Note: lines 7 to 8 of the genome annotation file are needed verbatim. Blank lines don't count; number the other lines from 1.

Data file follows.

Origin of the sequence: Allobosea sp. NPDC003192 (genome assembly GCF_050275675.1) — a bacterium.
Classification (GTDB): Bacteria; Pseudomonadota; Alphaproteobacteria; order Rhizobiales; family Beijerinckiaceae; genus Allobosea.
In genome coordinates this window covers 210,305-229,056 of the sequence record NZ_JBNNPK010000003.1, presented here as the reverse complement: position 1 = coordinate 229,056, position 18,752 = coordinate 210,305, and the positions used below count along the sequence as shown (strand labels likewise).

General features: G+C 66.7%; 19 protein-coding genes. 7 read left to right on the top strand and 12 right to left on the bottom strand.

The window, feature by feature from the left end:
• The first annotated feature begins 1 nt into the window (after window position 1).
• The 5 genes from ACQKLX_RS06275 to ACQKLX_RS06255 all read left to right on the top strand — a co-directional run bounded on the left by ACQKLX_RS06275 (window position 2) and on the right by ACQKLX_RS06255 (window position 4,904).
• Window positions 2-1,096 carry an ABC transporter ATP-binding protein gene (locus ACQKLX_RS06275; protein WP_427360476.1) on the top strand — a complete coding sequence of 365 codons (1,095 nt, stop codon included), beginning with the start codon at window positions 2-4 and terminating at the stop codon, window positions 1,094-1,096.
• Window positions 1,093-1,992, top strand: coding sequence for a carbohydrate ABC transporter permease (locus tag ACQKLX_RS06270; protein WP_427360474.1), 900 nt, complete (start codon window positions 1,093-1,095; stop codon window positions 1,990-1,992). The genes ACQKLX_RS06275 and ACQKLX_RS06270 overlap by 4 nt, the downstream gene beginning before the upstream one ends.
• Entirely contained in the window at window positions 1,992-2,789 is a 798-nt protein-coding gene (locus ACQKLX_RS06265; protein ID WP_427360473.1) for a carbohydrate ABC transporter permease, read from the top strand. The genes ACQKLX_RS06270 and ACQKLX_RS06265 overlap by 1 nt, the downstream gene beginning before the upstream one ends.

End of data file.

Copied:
• The 5 genes from ACQKLX_RS06275 to ACQKLX_RS06255 all read left to right on the top strand — a co-directional run bounded on the left by ACQKLX_RS06275 (window position 2) and on the right by ACQKLX_RS06255 (window position 4,904).
• Window positions 2-1,096 carry an ABC transporter ATP-binding protein gene (locus ACQKLX_RS06275; protein WP_427360476.1) on the top strand — a complete coding sequence of 365 codons (1,095 nt, stop codon included), beginning with the start codon at window positions 2-4 and terminating at the stop codon, window positions 1,094-1,096.